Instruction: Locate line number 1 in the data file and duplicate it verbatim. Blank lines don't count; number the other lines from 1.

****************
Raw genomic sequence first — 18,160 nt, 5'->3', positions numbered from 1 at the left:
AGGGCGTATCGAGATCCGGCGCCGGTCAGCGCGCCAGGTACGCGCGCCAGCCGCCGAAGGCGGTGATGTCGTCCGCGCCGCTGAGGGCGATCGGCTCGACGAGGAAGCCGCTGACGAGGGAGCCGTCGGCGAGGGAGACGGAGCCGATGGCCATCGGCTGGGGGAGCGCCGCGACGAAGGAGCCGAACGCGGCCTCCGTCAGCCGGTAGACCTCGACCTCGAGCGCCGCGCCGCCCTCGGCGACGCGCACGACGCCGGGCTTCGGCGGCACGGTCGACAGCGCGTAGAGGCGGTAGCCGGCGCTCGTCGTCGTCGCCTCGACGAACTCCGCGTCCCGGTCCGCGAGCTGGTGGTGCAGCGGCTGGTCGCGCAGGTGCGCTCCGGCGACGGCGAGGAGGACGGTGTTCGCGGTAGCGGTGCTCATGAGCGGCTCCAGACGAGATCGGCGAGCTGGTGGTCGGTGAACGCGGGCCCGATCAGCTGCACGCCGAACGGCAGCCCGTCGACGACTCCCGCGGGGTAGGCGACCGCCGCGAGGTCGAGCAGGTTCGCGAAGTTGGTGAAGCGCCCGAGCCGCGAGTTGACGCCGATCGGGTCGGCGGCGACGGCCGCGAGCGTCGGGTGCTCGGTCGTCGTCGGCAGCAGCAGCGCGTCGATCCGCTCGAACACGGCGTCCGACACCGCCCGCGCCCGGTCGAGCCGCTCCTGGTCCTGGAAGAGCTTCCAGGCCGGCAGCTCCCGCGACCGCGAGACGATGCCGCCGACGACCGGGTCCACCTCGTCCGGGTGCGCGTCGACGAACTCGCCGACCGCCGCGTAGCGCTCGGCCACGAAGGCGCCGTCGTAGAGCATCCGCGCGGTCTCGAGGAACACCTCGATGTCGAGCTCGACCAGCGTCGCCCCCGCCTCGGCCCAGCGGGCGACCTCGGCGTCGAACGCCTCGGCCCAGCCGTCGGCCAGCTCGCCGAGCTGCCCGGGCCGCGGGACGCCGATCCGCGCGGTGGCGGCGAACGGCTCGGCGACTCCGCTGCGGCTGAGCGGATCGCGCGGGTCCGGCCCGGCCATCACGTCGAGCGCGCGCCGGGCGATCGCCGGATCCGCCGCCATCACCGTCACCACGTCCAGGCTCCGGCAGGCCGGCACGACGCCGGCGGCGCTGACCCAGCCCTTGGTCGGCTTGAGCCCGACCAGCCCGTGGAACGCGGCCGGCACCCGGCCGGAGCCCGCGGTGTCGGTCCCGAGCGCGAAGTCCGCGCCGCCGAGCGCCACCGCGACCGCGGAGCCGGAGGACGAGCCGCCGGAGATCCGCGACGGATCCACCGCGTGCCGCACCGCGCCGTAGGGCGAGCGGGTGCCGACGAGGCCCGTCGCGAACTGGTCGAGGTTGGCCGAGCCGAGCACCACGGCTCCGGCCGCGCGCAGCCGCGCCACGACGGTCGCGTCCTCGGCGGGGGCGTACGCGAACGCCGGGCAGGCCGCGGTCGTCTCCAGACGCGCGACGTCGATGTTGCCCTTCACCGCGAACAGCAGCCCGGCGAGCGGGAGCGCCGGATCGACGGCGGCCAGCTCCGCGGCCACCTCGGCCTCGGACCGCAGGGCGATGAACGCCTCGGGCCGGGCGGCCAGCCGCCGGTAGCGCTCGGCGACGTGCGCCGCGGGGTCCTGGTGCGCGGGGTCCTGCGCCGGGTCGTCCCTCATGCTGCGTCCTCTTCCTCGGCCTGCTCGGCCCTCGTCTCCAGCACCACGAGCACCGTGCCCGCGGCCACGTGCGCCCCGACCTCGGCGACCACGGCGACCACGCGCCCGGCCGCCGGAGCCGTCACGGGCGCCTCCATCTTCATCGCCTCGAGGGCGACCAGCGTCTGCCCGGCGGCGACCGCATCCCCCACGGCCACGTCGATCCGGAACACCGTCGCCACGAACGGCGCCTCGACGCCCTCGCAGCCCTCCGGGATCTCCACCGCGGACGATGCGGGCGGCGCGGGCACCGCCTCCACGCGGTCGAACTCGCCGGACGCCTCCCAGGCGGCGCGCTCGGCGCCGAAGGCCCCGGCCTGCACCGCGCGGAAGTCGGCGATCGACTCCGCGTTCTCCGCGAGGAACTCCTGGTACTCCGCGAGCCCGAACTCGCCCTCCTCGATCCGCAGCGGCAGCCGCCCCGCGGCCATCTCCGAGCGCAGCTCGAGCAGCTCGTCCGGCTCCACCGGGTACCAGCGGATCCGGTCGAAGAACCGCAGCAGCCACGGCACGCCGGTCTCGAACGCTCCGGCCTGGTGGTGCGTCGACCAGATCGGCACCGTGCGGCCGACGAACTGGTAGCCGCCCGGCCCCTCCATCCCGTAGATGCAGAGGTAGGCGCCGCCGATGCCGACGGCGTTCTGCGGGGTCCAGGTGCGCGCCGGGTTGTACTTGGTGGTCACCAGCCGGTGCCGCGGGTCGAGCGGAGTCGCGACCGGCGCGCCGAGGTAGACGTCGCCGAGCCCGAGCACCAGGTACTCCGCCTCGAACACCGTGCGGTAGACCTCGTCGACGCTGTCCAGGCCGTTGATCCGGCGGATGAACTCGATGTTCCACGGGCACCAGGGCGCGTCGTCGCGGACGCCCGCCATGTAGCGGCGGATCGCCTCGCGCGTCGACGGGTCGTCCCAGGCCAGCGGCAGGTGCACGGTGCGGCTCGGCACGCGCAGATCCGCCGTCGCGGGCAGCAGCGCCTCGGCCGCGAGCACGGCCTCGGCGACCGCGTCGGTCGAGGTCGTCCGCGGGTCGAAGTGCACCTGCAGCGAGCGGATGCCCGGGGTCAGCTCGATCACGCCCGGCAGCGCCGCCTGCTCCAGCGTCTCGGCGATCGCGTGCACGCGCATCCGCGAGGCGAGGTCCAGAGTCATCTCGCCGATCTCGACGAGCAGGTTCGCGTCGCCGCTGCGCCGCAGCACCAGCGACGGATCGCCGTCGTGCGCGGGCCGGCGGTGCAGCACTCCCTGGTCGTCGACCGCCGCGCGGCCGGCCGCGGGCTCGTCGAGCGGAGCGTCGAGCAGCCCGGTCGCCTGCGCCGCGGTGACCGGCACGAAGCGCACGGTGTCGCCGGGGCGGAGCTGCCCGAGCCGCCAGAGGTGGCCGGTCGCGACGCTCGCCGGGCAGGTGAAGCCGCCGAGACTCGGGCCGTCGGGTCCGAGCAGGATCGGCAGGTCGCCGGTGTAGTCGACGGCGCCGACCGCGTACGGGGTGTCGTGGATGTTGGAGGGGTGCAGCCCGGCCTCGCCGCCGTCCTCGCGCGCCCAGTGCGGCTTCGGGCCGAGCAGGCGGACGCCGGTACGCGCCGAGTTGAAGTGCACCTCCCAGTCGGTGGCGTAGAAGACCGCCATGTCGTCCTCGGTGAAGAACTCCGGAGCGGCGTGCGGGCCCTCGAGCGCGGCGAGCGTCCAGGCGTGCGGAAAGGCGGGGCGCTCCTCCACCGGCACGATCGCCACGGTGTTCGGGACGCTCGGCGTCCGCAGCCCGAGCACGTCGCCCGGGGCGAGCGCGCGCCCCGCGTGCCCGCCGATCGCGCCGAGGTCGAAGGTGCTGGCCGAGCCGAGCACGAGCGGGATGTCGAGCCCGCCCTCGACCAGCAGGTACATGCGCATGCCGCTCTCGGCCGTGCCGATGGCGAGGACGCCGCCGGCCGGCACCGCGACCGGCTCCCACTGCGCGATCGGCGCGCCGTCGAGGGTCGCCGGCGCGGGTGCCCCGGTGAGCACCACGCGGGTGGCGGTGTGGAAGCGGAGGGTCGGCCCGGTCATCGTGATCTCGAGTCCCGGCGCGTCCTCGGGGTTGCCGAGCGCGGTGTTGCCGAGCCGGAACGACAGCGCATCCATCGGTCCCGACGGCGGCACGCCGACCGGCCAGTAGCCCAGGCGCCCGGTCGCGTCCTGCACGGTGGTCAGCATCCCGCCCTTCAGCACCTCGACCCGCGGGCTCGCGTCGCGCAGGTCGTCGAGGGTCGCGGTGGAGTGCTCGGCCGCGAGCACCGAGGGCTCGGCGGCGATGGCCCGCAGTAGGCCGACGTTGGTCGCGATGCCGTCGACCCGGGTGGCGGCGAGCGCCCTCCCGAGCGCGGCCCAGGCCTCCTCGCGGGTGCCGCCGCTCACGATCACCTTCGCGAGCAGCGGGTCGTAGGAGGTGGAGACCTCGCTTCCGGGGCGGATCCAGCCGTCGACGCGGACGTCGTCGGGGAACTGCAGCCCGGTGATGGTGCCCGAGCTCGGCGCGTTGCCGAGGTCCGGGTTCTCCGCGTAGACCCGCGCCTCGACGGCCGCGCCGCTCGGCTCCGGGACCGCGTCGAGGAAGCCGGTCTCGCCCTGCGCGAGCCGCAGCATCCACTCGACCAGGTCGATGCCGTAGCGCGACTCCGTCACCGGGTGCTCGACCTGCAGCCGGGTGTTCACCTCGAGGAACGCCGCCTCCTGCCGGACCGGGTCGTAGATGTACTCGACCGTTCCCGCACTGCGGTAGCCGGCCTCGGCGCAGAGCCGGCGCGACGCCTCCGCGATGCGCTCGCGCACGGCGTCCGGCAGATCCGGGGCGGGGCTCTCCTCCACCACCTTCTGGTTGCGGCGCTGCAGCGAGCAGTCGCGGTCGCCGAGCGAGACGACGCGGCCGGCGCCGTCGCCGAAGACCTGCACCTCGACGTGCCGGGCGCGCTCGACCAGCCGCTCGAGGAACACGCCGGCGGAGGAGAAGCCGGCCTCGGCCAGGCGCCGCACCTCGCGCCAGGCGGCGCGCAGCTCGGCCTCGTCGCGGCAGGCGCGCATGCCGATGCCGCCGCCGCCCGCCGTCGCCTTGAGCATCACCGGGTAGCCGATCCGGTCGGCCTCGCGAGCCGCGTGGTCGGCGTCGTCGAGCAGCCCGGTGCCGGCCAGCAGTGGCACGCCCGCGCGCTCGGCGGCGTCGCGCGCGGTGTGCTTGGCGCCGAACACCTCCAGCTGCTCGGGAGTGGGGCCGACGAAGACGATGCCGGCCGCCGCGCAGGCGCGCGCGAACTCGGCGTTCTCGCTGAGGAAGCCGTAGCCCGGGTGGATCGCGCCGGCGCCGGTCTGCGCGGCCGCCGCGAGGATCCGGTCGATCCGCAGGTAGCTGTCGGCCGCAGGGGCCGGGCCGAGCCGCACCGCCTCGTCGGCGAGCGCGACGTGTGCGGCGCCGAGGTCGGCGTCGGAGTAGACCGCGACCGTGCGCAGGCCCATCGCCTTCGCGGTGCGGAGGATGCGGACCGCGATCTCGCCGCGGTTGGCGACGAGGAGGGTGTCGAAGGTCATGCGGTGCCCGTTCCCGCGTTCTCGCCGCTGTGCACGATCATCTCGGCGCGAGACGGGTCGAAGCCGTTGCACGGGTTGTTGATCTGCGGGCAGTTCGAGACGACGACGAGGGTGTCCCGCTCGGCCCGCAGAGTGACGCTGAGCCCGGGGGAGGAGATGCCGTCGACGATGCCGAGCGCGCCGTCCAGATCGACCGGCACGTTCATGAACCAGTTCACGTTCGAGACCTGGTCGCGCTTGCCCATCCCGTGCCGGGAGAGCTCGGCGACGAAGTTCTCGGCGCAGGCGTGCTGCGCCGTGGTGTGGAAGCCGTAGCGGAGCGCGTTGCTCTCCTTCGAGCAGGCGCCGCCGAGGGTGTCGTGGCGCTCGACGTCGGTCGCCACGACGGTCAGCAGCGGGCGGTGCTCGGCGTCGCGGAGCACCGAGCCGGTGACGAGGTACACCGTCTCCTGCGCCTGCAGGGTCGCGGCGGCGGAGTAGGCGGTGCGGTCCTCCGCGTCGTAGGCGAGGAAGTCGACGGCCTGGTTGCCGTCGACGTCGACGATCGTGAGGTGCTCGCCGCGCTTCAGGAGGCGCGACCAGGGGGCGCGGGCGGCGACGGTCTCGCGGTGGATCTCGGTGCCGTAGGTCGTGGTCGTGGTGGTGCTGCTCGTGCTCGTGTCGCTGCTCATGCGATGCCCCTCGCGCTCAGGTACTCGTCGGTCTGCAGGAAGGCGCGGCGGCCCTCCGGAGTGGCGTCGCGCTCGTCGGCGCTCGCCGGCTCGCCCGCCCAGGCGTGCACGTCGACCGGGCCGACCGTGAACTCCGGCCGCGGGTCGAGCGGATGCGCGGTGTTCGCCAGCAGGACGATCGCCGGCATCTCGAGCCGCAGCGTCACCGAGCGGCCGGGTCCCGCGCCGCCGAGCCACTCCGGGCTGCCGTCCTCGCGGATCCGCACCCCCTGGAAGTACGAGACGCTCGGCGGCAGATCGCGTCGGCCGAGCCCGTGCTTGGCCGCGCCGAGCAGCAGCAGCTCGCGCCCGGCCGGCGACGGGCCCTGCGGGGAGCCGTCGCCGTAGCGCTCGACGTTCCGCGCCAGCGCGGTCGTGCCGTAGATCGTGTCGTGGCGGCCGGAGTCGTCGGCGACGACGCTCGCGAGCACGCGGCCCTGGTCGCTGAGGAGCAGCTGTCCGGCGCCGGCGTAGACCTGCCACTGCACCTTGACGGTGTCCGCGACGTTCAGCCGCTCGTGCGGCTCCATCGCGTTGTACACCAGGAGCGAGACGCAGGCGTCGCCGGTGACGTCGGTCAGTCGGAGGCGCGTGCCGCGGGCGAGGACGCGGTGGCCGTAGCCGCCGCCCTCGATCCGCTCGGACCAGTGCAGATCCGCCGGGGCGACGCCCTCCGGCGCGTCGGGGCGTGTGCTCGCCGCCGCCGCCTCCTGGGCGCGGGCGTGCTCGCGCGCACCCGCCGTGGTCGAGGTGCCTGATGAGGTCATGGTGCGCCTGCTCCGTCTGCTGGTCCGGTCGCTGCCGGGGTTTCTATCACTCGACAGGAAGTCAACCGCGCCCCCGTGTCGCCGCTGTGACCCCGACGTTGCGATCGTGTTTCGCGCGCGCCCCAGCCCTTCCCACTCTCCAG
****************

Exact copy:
Raw genomic sequence first — 18,160 nt, 5'->3', positions numbered from 1 at the left: